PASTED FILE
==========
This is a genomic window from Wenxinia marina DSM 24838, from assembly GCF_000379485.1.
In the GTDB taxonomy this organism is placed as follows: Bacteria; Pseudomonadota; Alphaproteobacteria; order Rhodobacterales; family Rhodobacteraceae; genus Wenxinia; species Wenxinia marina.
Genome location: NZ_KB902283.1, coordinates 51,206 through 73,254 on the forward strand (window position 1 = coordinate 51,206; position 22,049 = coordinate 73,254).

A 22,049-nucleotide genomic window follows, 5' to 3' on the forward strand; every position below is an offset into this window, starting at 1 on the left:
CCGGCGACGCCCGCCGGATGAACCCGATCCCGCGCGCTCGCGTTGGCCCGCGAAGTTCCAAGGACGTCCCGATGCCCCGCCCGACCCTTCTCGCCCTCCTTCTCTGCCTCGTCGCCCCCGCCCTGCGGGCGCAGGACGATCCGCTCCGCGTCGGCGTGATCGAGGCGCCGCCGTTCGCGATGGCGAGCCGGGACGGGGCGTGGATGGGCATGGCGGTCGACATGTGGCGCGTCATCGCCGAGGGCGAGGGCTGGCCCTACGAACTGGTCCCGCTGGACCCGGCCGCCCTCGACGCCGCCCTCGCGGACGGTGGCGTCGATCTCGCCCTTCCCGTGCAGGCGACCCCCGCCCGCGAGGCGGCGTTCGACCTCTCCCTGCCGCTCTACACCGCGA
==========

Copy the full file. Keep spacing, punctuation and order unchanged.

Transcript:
This is a genomic window from Wenxinia marina DSM 24838, from assembly GCF_000379485.1.
In the GTDB taxonomy this organism is placed as follows: Bacteria; Pseudomonadota; Alphaproteobacteria; order Rhodobacterales; family Rhodobacteraceae; genus Wenxinia; species Wenxinia marina.
Genome location: NZ_KB902283.1, coordinates 51,206 through 73,254 on the forward strand (window position 1 = coordinate 51,206; position 22,049 = coordinate 73,254).

A 22,049-nucleotide genomic window follows, 5' to 3' on the forward strand; every position below is an offset into this window, starting at 1 on the left:
CCGGCGACGCCCGCCGGATGAACCCGATCCCGCGCGCTCGCGTTGGCCCGCGAAGTTCCAAGGACGTCCCGATGCCCCGCCCGACCCTTCTCGCCCTCCTTCTCTGCCTCGTCGCCCCCGCCCTGCGGGCGCAGGACGATCCGCTCCGCGTCGGCGTGATCGAGGCGCCGCCGTTCGCGATGGCGAGCCGGGACGGGGCGTGGATGGGCATGGCGGTCGACATGTGGCGCGTCATCGCCGAGGGCGAGGGCTGGCCCTACGAACTGGTCCCGCTGGACCCGGCCGCCCTCGACGCCGCCCTCGCGGACGGTGGCGTCGATCTCGCCCTTCCCGTGCAGGCGACCCCCGCCCGCGAGGCGGCGTTCGACCTCTCCCTGCCGCTCTACACCGCGA